The Food and Drug Administration is getting serious about putting a stop to companies distributing unapproved kratom supplements which have unproven health claims.

FDA commissioner Scott Gottlieb issued a letter to three companies in different states on Tuesday, May 22. Gottlieb revealed that the companies were engaged in health scam frauds, which could pose serious health risks.

What Is Kratom?

Kratom is an opioid-like supplement derived from a plant in Southeast Asia. It can be sold as powder, tea, or pills. Advocates claim it can help people suffering from opioid withdrawal symptoms.

Kratom is classified as a supplement, which means it has not been subjected to federal regulation and can easily be found in any store. However, this has been linked to the recent outbreak of salmonella, which has affected at least 130 people in the United States. Forty-four deaths have been linked to this outbreak according to the FDA and the Center for Disease Control and Prevention.

Although kratom has not been confirmed as the reason for these illnesses and deaths, it does seem to be a factor in the salmonella outbreak. The CDC interviewed people who had salmonella and found that majority of those who were asked used kratom.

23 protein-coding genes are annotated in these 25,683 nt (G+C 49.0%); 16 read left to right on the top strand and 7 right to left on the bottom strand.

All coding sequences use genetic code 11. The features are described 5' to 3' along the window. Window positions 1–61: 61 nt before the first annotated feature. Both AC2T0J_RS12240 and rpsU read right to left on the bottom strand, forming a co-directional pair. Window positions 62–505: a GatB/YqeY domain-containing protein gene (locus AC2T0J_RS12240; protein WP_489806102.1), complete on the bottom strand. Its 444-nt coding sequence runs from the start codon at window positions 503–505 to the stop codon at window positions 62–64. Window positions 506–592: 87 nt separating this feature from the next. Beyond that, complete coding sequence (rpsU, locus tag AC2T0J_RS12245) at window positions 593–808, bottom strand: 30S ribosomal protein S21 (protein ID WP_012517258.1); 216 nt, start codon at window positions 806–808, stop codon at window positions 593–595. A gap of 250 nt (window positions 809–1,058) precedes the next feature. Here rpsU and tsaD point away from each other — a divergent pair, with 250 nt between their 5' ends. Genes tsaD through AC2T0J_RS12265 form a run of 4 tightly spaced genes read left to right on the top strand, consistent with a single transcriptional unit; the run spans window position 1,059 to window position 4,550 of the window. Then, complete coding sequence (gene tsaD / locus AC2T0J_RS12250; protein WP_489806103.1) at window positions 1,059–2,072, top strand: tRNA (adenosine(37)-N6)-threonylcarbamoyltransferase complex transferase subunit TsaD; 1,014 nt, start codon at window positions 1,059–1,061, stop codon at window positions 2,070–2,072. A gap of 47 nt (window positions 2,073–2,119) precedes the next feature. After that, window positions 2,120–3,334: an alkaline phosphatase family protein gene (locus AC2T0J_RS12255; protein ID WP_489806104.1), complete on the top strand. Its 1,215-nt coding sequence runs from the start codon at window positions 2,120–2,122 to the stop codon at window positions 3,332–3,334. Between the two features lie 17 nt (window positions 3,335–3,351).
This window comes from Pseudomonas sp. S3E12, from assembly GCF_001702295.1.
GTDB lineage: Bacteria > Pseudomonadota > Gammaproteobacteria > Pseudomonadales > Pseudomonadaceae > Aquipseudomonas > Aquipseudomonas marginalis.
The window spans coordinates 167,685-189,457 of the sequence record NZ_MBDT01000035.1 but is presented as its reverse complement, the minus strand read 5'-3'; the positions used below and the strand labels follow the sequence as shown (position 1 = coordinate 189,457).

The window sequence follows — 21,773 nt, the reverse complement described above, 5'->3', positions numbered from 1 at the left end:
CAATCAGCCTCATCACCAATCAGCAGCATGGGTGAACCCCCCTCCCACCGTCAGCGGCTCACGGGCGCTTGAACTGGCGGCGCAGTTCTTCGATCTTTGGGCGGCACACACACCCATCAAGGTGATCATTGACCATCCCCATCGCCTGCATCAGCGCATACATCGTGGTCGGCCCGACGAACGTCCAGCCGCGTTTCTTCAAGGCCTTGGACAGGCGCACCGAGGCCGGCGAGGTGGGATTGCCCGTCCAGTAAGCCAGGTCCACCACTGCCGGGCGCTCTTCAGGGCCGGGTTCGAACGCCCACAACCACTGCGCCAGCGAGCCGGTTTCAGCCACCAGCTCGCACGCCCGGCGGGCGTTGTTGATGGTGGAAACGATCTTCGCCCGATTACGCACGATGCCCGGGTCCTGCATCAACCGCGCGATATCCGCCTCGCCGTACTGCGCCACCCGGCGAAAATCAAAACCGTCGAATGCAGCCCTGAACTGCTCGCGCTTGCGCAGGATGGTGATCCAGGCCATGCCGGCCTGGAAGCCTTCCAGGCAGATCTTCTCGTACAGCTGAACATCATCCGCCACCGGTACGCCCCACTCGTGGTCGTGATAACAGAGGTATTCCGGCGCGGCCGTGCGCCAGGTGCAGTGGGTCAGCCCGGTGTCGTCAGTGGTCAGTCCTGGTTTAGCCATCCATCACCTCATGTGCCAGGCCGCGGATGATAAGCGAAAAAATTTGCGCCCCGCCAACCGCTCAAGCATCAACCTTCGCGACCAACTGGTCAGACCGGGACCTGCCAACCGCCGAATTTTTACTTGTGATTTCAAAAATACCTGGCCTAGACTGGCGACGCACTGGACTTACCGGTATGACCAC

Risks And Factors

The companies that have been named in the letter are Revibe, Inc. of Kansas City, Missouri; Front Range Kratom of Aurora, Colorado; and Kratom Spot of Irvine, California.

These three companies are said to have stated that kratom would be very "effective" against cancer as part of their marketing strategy. Revibe claimed to have destroyed several of the tainted products from their facility, however, it has yet to confirm that it recalled its products that have already been shipped to certain stores.

The FDA stated that there was very little evidence to support the claims. Research on the drug showed that it tapped into some of the brain receptors like opioids do, which led the FDA to classify it as an opioid. Other experts have stated that kratom has not been tested for safety by medical professionals, which makes it even more potentially unsafe.

"Despite our warnings that no kratom product is safe, we continue to find companies selling kratom and doing so with deceptive medical claims for which there's no reliable scientific proof to support their use," Gottlieb stated in his letter.

Currently, kratom is banned in several states in America, including Indiana and Tennessee, and also in countries suh as Australia and Thailand.

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